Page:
USS Kitty Hawk
In 2008, USS Kitty Hawk departed Japanese waters, where she had been based, and headed home to retirement. Kitty Hawk came into service in 1961 and supported US missions in Vietnam, Somalia, Afghanistan and the March 2003 invasion of Iraq to topple Saddam Hussein’s regime. The warship spent decades patrolling the Pacific and Indian oceans. The spell-out is Hajimemashite Nihon (Greetings Japan), probably from when the carrier first arrived on station in Japan. Photo: US Navy
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Ain’t Too Proud to Brag or Commemorate an Anniversary

One of the only ways a crew member of a famous carrier can show proof of his part in an accomplishment such as a quarter million deck landings is by assembling with his mates on deck and spelling it out for the world to see and for a ship’s photographer to capture. Whether it’s an anniversary, a milestone, an award, a pile of awards or final ride into the sunset, the flight deck spell-out photo is the finest take-home a sailor can receive.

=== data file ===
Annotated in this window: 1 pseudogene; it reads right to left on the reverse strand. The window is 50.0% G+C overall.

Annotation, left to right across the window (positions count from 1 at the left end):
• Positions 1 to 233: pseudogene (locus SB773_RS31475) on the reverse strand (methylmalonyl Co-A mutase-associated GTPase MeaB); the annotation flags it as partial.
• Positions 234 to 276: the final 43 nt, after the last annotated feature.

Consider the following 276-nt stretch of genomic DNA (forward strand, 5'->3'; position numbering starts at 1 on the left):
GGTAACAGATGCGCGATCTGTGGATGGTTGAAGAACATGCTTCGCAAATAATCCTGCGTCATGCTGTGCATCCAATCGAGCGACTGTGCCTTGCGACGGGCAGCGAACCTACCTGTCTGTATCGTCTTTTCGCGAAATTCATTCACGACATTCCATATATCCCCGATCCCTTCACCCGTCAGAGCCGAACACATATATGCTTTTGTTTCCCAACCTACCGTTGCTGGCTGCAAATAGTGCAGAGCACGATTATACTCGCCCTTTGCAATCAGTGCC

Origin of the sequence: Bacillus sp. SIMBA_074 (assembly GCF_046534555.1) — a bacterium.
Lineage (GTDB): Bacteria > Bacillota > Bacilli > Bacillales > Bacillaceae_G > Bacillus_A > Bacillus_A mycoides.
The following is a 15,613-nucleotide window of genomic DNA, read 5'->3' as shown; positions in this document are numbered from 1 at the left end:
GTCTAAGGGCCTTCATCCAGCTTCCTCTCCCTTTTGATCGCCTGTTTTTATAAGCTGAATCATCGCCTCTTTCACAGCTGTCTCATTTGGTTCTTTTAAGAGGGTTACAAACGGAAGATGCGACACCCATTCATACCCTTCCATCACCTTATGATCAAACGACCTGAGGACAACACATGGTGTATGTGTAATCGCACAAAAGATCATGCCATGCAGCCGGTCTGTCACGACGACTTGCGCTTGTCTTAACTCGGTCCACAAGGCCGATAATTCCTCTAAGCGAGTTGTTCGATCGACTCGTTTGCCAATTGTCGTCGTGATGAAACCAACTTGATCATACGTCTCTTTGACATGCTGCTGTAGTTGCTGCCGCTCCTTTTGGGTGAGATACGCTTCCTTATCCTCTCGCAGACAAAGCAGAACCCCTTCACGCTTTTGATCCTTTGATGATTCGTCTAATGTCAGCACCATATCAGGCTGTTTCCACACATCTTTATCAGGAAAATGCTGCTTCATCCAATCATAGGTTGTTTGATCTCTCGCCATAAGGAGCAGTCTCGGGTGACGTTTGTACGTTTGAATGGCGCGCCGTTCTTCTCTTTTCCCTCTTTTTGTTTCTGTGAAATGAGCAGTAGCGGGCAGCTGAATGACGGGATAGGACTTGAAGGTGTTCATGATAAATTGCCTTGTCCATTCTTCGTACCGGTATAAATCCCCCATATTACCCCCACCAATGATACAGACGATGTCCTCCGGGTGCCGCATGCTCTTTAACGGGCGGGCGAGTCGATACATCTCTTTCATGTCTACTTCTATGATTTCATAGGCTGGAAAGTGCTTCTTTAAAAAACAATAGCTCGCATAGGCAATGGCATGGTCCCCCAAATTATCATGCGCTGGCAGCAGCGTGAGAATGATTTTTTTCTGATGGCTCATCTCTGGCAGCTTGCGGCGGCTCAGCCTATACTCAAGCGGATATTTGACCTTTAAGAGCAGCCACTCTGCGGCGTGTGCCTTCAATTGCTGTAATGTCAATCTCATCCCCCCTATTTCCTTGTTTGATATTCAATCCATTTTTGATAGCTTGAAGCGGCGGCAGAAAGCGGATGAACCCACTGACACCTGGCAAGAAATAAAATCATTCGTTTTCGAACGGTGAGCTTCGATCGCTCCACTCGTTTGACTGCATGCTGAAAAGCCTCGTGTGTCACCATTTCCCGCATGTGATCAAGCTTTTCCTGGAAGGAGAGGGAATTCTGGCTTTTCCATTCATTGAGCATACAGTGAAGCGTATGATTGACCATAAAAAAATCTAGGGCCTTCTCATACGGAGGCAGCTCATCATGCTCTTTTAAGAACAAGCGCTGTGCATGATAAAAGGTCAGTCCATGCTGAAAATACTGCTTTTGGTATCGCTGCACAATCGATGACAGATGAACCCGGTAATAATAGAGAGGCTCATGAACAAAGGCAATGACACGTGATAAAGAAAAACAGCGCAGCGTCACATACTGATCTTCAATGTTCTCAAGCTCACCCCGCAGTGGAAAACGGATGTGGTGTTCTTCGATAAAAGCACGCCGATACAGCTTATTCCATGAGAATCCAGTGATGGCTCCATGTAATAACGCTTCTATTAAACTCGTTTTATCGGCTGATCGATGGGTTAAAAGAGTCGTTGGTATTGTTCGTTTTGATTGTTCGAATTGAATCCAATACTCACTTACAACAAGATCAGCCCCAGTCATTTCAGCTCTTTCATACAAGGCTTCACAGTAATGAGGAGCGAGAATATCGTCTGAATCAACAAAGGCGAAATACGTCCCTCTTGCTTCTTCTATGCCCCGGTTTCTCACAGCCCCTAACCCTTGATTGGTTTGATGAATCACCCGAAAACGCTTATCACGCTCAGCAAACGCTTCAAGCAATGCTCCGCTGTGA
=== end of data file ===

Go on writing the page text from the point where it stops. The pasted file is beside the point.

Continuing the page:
Throughout North America and Europe, there are hundreds of thousands of family albums with faded or discoloured photographs showing a deck full of sailors in some alphanumerical message, and beneath may be a handwritten note: “Dad is in the letter ‘X’ of BOXER.” For all those exceptional men and women on carriers who “Ain’t Too Proud to Brag,” here is a selection of some of the finest I found on the web.

HMCS Bonaventure
On the 50th or golden anniversary of the Royal Canadian Navy, sailors of HMCS Bonaventure (CVL-22) spell out a tribute: 1910 RCN 1960. While Bonaventure never saw action during her career, having only peripheral, non-combat roles, she was involved in major NATO fleet-at-sea patrols during the Cuban Missile Crisis. Photo: Royal Canadian Navy courtesy Dan Linton and www.carrierbuilders.net
USS Boxer
The crew of USS Boxer (CVA-21) celebrates 75,000 aircraft landings during the carrier’s deployment to the Western Pacific from 3 June 1955 to 3 February 1956 with Carrier Air Group 14 (CVG-14). The milestone landing was made on 19 November 1955 by Lieutenant (Junior Grade) Charles R. Smith and his crewman, Roland W. Parker, flying an AD-1 Skyraider of Composite Squadron 35. Photo: US Navy
USS Independence, USS Saratoga, and USS Intrepid